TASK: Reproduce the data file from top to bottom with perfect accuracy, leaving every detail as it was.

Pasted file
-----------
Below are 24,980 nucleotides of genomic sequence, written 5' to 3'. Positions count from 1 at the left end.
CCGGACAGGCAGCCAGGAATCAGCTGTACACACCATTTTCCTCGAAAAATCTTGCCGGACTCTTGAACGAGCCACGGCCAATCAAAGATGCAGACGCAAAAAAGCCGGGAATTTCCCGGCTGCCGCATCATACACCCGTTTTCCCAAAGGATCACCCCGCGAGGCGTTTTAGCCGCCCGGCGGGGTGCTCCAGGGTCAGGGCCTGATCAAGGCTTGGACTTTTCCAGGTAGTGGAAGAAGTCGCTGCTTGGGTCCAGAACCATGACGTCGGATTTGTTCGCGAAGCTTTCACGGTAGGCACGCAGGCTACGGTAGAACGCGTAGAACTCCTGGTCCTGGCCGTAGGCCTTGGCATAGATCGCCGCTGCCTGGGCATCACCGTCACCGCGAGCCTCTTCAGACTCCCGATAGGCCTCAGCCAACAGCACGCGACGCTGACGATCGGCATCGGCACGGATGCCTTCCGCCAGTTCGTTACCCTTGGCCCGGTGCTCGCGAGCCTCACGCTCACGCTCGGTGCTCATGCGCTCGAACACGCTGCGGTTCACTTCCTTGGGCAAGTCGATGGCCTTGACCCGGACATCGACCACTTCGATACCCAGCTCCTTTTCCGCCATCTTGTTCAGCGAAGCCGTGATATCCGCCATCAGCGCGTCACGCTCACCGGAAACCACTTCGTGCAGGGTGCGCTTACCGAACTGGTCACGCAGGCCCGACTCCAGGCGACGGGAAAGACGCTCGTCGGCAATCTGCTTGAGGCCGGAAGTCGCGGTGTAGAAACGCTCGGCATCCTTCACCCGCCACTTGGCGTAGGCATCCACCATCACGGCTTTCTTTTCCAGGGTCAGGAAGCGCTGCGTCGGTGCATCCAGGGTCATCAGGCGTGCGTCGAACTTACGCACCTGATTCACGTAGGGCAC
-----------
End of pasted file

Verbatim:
Below are 24,980 nucleotides of genomic sequence, written 5' to 3'. Positions count from 1 at the left end.
CCGGACAGGCAGCCAGGAATCAGCTGTACACACCATTTTCCTCGAAAAATCTTGCCGGACTCTTGAACGAGCCACGGCCAATCAAAGATGCAGACGCAAAAAAGCCGGGAATTTCCCGGCTGCCGCATCATACACCCGTTTTCCCAAAGGATCACCCCGCGAGGCGTTTTAGCCGCCCGGCGGGGTGCTCCAGGGTCAGGGCCTGATCAAGGCTTGGACTTTTCCAGGTAGTGGAAGAAGTCGCTGCTTGGGTCCAGAACCATGACGTCGGATTTGTTCGCGAAGCTTTCACGGTAGGCACGCAGGCTACGGTAGAACGCGTAGAACTCCTGGTCCTGGCCGTAGGCCTTGGCATAGATCGCCGCTGCCTGGGCATCACCGTCACCGCGAGCCTCTTCAGACTCCCGATAGGCCTCAGCCAACAGCACGCGACGCTGACGATCGGCATCGGCACGGATGCCTTCCGCCAGTTCGTTACCCTTGGCCCGGTGCTCGCGAGCCTCACGCTCACGCTCGGTGCTCATGCGCTCGAACACGCTGCGGTTCACTTCCTTGGGCAAGTCGATGGCCTTGACCCGGACATCGACCACTTCGATACCCAGCTCCTTTTCCGCCATCTTGTTCAGCGAAGCCGTGATATCCGCCATCAGCGCGTCACGCTCACCGGAAACCACTTCGTGCAGGGTGCGCTTACCGAACTGGTCACGCAGGCCCGACTCCAGGCGACGGGAAAGACGCTCGTCGGCAATCTGCTTGAGGCCGGAAGTCGCGGTGTAGAAACGCTCGGCATCCTTCACCCGCCACTTGGCGTAGGCATCCACCATCACGGCTTTCTTTTCCAGGGTCAGGAAGCGCTGCGTCGGTGCATCCAGGGTCATCAGGCGTGCGTCGAACTTACGCACCTGATTCACGTAGGGCAC